Galen Rupp Is Running A Half Marathon This Sunday; Will He Do The Olympic Marathon Trials?
Is Rupp’s Best Chance For Rio 2016 Gold In The 10,000 Or The Marathon?
December 8, 2015
Today, Galen Rupp‘s agent Ricky Simms announced via email to LetsRun.com and others that he is going to run a half marathon this weekend, the Foot Traffic Holiday Half Marathon on Sunday in Portland.
Is Rupp’s half marathon part of a larger plan to make his marathon debut at the 2016 US Olympic Marathon Trials in February in LA, or is it just part of Rupp’s buildup for the 2016 track season, which includes World Indoors in his hometown, Portland, and the Olympics in Rio? At this point we don’t know, but Rupp’s camp is allowing the speculation to begin that Rupp may run the 2016 Trials. It should be pointed out that same thing happened in 2012, only to a higher degree as almost exactly four years ago, on December 12, 2011, Rupp actually entered the 2016 US Olympic Marathon Trials (4 Quick Thoughts: Galen Rupp Enters The 2012 US Olympic Marathon Trials) only to later announce the week of the race that he was not going to make his marathon debut at the Trials.
This past week at The Running Event – a conference and trade show for running specialty retailers in Austin – a few sources asked us if we had heard (like they had) that Rupp was going to run a half-marathon and get his Olympic Marathon Trials qualifier (by running under 1:05:00). We had not, so we reached out to Simms yesterday to see if Rupp was possibly going to run a half marathon and the Marathon Trials. We weren’t the only ones asking as Simms emailed a statement to LetsRun and Runner’s World (and possibly others; the recipients were bcc’d on the email). Simms didn’t comment specifically on whether or not Rupp would be doing the Trials; he simply stated that Rupp was racing the Foot Traffic Holiday Half-Marathon and added, “He’s run this distance in the past as part of his ongoing training and is looking forward to competing in his first road race in Portland.”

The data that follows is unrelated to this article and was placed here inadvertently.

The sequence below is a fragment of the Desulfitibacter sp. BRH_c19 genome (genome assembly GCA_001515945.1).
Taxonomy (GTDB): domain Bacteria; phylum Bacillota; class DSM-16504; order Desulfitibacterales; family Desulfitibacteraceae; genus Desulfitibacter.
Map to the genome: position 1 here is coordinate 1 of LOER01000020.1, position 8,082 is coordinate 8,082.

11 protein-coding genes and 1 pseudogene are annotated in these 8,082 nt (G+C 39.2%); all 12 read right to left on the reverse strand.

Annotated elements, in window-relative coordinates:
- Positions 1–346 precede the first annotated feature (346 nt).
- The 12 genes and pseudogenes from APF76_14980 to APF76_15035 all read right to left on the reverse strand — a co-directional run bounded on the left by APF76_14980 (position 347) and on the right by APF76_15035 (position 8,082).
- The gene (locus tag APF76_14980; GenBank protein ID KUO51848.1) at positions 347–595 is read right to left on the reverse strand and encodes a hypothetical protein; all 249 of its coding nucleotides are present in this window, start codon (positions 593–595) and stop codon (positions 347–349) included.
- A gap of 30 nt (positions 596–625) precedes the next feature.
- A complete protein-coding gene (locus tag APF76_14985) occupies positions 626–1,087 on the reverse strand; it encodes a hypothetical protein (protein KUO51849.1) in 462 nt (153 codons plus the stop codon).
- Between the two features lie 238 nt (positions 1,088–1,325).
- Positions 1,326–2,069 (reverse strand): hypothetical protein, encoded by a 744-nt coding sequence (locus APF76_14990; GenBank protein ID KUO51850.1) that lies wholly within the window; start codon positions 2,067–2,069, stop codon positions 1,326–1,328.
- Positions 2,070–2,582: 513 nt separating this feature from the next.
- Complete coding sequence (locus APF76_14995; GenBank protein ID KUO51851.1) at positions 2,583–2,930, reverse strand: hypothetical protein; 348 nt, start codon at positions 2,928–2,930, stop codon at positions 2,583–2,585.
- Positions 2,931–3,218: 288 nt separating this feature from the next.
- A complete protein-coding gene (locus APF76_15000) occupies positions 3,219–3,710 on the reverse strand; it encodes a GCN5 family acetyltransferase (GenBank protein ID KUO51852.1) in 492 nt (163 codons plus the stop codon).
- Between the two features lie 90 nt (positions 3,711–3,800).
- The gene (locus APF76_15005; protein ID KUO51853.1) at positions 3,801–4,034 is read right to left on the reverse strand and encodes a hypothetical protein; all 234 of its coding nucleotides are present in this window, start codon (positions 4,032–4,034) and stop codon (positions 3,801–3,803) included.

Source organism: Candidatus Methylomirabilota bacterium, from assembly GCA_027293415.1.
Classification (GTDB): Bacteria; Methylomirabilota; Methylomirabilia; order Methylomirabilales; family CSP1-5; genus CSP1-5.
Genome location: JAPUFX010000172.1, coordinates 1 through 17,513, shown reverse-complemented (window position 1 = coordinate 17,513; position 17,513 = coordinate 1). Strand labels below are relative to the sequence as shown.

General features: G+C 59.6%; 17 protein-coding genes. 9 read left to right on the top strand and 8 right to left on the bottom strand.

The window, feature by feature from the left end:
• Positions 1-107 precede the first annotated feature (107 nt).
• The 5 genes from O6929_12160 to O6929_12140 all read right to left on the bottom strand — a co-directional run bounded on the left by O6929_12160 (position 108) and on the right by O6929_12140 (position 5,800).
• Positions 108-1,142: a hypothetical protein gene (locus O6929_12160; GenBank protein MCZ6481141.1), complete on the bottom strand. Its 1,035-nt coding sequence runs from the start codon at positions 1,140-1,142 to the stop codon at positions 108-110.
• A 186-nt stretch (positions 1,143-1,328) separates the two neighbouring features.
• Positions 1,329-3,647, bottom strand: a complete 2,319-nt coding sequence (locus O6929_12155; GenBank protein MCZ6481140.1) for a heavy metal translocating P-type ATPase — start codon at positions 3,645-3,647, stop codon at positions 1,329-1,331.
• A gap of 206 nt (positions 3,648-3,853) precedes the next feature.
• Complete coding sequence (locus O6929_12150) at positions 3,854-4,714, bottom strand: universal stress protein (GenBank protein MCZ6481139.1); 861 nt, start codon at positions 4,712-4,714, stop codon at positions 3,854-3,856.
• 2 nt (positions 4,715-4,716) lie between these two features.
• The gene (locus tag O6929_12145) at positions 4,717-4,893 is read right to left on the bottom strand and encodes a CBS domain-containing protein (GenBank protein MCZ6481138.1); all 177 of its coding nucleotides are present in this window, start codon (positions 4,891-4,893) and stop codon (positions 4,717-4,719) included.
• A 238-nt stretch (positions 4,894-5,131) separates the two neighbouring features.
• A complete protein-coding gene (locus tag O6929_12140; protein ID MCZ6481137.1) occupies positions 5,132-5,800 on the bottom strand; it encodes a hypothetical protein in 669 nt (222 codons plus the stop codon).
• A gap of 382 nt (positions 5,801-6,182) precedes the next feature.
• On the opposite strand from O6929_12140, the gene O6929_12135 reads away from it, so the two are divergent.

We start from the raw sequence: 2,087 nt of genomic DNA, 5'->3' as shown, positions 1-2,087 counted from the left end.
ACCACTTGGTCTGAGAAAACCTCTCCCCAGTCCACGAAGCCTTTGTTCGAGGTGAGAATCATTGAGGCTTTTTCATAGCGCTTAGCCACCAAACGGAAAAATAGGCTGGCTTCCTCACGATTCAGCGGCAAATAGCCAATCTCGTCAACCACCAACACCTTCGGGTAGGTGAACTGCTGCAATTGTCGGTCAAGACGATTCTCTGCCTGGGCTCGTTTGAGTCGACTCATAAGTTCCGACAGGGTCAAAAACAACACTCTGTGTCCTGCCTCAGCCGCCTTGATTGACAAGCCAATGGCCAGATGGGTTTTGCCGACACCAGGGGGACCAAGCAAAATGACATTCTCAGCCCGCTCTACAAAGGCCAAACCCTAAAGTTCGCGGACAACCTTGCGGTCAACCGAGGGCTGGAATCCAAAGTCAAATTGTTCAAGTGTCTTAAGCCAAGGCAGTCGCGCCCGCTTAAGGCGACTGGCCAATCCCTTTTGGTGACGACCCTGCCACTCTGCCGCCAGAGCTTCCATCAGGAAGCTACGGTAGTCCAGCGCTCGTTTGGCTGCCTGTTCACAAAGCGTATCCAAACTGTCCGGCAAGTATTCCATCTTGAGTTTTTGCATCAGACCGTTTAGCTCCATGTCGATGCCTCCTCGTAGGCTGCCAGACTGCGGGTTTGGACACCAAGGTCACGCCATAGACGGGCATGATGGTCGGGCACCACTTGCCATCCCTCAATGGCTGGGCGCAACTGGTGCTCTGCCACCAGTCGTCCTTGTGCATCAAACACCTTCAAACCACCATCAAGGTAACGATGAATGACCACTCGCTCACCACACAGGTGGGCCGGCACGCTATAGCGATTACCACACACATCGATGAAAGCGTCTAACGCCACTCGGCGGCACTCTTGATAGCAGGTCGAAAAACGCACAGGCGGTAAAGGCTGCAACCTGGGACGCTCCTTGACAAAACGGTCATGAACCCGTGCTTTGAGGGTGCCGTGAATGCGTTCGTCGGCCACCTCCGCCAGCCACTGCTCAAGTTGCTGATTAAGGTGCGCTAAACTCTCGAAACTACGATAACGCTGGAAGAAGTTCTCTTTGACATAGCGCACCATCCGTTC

While we don’t know if Rupp will run the Olympic Marathon Trials, it brings up an interesting question. Is Rupp’s best shot at winning an Olympic gold medal in Rio in the 10,000m or the marathon? Considering he’s already earned Olympic silver, it’s a logical question to ask and the answer to that question may ultimately be the deciding factor as to which event he does in Rio. Below, we break down the pros and cons of each.
Financially, many may be quick to dismiss the idea of Galen Rupp making his marathon debut at the Olympic Trials and bypassing a huge appearance fee for making his debut in Boston, New York or Chicago, but remember Rupp did enter the 2012 Marathon Trials and only scratched a week before the race. To some that would show Rupp and his coach Alberto Salazar have long contemplated making his debut at the Trials. A more skeptical reading would be Rupp and Salazar were never serious about Rupp running the 2012 Trials, but didn’t mind the publicity that came with the speculation.
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As for bypassing a huge appearance fee to debut at the Trials, it is possible that Nike would pay him an appearance fee or bonus to race at the Trials. Without Rupp, Nike’s best chance of getting someone on the US men’s marathon team is Dathan Ritzenhein, but he just said in a recent interview that he’s dealing with a hip injury.